The bank woman knew she should go back, yet hated to stop. Finally, after much grappling and heaving, she arrived at the top…
On the peak, just above her head, she found a thick flat slab of rock. And on the rock, a nest the size of a lifeboat—an intricate weave of delicate reeds.
In the nest sat a single golden egg—big enough to fit someone her size inside or even someone larger.
She reeled from the shock of that sight. Though the old man had told her what she’d find, she said, “I’m not seeing what I’m seeing.”
Something so extraordinary couldn’t possibly be part of her ordinary world.
But as she ran her hand over its smooth cool surface, the woman had to admit the egg felt real enough.
Get the hell down from here right now, she told herself.
But as she turned away, she remembered an extraordinary incident from her ordinary childhood:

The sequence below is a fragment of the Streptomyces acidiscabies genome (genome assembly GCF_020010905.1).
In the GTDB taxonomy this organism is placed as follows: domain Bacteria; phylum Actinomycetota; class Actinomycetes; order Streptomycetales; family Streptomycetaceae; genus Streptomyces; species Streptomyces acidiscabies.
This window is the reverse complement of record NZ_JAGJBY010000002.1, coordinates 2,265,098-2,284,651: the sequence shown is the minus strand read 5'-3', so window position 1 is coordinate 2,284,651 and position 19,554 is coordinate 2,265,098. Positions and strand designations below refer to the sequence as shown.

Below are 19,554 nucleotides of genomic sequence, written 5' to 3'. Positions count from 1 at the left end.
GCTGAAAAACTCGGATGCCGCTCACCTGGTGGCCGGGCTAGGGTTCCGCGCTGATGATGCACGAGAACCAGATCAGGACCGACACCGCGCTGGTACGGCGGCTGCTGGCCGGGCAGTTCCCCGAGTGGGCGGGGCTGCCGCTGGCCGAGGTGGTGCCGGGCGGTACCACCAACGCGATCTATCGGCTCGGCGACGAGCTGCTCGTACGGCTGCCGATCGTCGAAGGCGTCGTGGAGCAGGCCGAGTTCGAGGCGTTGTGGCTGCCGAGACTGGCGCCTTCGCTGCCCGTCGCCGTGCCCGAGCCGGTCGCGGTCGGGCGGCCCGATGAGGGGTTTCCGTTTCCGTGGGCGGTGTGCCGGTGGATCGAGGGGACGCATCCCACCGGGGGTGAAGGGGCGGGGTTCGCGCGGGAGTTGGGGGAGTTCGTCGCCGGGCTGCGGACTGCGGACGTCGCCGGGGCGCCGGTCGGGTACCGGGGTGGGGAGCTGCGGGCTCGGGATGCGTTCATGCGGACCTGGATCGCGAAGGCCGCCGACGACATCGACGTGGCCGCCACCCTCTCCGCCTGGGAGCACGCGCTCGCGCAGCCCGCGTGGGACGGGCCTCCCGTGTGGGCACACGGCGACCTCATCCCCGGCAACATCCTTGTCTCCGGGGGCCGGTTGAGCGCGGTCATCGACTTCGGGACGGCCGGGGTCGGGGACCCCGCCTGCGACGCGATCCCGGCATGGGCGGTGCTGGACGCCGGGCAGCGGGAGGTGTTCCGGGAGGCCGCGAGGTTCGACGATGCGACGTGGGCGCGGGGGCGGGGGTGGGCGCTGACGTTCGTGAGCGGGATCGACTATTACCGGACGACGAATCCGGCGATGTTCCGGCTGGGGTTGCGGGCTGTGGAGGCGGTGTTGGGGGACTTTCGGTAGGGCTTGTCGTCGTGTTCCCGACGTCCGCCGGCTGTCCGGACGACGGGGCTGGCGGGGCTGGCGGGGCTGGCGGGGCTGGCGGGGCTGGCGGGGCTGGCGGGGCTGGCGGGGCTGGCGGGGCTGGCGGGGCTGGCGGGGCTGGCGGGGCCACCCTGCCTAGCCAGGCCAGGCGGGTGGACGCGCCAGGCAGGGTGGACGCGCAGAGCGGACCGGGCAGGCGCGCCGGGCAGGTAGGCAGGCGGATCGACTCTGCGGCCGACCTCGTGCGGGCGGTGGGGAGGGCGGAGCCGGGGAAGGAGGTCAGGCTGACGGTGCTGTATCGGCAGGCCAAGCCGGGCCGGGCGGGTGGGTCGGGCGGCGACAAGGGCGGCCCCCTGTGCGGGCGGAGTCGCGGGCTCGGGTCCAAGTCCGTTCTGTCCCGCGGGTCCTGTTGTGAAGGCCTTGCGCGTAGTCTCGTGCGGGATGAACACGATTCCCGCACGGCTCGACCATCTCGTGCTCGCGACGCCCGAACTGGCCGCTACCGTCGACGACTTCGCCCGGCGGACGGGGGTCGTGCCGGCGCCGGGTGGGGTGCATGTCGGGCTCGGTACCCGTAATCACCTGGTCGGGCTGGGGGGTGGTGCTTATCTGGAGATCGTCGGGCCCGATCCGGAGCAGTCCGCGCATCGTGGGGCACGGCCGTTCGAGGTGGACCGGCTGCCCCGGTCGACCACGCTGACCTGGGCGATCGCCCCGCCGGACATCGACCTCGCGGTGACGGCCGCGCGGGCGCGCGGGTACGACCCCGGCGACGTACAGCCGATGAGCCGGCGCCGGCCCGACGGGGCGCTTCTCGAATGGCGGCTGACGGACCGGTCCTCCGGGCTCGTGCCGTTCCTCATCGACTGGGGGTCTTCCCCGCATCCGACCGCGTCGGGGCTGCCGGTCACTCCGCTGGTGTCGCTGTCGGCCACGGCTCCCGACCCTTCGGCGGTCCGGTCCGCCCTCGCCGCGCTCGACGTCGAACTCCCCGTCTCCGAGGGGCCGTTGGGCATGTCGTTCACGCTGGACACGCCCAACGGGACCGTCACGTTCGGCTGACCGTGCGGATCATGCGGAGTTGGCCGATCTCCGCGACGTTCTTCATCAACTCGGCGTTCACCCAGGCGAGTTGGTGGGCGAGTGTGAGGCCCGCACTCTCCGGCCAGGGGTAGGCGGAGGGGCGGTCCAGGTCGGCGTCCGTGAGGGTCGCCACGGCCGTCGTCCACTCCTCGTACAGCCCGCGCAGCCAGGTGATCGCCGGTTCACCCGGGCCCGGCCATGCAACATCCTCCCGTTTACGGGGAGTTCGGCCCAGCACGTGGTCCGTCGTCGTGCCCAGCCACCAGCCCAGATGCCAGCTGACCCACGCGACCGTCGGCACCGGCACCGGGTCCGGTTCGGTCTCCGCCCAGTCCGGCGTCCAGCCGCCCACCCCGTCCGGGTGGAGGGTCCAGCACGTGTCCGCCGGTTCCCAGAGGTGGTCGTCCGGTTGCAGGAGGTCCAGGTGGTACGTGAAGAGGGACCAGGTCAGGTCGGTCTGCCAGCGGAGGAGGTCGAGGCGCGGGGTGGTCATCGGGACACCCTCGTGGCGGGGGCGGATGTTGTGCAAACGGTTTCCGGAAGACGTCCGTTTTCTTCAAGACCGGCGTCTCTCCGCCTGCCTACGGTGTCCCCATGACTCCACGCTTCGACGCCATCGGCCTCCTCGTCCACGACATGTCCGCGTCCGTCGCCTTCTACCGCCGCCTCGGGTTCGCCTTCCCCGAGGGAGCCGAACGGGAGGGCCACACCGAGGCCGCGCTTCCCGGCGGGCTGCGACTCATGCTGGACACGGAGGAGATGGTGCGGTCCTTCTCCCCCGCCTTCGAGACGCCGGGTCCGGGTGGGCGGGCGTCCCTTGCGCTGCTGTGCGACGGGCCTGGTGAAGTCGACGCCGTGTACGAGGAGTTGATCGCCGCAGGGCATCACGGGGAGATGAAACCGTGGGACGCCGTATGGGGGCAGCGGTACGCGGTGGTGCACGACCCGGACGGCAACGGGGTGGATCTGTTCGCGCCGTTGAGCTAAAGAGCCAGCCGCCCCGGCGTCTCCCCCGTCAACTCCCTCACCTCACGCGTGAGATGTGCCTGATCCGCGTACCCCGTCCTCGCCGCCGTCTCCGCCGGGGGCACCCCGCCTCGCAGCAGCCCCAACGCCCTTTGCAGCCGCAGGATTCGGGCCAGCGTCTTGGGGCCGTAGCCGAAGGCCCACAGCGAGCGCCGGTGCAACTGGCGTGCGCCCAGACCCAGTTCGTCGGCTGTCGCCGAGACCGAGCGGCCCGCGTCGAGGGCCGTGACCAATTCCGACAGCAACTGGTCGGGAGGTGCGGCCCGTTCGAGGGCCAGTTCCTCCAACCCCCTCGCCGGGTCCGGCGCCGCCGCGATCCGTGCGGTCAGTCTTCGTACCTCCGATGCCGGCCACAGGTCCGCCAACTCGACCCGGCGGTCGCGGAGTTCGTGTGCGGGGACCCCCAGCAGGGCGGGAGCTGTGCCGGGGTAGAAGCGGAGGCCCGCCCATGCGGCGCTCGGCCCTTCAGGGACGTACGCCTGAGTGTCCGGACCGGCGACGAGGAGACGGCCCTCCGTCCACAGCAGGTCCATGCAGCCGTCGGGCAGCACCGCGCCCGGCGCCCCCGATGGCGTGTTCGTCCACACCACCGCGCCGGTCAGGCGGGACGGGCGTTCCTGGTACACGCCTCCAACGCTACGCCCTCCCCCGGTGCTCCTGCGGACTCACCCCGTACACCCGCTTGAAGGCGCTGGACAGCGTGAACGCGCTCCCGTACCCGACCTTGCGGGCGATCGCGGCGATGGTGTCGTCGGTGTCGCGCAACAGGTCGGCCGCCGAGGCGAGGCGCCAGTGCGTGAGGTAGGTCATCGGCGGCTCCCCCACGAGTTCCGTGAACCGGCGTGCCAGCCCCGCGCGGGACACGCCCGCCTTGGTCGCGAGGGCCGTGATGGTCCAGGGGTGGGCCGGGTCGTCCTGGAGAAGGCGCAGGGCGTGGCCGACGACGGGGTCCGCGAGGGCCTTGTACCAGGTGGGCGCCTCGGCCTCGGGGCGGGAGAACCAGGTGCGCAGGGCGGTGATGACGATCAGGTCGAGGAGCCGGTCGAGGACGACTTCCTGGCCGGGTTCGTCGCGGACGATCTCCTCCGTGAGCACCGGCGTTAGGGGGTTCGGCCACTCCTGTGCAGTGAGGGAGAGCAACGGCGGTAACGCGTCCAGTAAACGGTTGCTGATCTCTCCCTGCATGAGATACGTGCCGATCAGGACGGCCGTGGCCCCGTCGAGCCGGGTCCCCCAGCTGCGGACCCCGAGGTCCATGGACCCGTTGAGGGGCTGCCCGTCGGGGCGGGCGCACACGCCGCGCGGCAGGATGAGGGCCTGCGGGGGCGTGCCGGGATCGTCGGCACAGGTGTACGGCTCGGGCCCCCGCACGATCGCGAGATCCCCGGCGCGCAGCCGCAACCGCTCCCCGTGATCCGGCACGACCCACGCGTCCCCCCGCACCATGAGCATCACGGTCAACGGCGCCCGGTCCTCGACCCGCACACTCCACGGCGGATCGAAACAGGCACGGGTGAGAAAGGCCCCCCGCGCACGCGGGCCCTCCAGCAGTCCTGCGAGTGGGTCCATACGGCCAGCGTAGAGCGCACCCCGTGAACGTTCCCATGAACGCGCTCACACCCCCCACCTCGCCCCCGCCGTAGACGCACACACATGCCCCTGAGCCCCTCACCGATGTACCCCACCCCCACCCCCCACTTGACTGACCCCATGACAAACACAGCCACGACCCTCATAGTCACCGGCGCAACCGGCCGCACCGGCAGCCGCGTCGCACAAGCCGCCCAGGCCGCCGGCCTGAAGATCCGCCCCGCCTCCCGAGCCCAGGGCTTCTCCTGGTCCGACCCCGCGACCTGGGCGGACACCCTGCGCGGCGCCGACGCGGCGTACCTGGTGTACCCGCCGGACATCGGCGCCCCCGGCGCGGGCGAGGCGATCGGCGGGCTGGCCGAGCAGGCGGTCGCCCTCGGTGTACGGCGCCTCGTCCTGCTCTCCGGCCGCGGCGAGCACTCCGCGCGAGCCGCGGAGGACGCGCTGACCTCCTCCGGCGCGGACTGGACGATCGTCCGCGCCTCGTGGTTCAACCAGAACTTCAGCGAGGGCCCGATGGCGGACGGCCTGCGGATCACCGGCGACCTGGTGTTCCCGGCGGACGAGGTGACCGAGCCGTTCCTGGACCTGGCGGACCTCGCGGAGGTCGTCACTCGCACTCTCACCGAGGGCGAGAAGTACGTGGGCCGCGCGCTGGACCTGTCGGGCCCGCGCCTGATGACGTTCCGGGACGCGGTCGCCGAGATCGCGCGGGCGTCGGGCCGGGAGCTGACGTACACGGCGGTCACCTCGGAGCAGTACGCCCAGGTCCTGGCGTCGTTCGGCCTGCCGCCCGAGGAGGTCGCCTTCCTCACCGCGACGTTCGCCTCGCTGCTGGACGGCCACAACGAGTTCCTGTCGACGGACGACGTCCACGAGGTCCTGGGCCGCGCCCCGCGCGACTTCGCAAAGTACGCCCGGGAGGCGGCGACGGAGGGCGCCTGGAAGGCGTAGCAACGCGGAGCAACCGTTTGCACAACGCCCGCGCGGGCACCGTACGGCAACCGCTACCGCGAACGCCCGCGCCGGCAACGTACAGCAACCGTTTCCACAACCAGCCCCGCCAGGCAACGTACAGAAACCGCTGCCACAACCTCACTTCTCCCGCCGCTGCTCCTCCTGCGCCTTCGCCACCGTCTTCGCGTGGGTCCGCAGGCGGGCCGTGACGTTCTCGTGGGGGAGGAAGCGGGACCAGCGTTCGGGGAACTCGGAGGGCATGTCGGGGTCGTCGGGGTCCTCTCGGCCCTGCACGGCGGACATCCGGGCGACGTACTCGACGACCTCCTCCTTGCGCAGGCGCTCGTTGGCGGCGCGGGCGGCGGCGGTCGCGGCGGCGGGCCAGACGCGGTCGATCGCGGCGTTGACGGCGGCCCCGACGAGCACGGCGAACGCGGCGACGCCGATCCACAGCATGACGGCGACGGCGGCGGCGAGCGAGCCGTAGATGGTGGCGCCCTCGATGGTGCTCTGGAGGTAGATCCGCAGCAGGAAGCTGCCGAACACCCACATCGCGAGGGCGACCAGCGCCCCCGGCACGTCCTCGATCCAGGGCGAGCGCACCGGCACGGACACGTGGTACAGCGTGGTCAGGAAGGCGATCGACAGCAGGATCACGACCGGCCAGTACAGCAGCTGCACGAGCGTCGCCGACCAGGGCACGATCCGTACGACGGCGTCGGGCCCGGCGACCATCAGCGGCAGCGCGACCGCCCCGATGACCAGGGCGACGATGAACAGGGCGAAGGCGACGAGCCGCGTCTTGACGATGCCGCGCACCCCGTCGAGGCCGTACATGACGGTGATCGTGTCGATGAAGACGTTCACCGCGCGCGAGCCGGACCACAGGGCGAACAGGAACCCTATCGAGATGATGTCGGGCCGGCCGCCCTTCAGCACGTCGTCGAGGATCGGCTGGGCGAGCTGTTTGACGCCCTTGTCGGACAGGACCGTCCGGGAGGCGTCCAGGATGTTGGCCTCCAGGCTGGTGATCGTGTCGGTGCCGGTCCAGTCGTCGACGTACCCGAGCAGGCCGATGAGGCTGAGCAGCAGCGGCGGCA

One summer afternoon in the garden, she’d heard a small high voice say, “Help me!”
Looking down, she’d found a green caterpillar standing up on the leaf of a rubber plant…
…and immediately run away. However, a few moments later, curiosity bested her fear and she returned…
…only to discover the caterpillar gone. As an adult, she doubted what she’d heard and seen then. Nonetheless, she still felt a sense of opportunity lost.
And so, once again, she decided to do as the wise one had instructed. She pawed and scrambled and kicked until she’d hoisted herself atop the golden egg.
She then planted herself, cross-legged, and waited. The old man had not said what might hatch—or if anything actually would. He’d only said: sit still.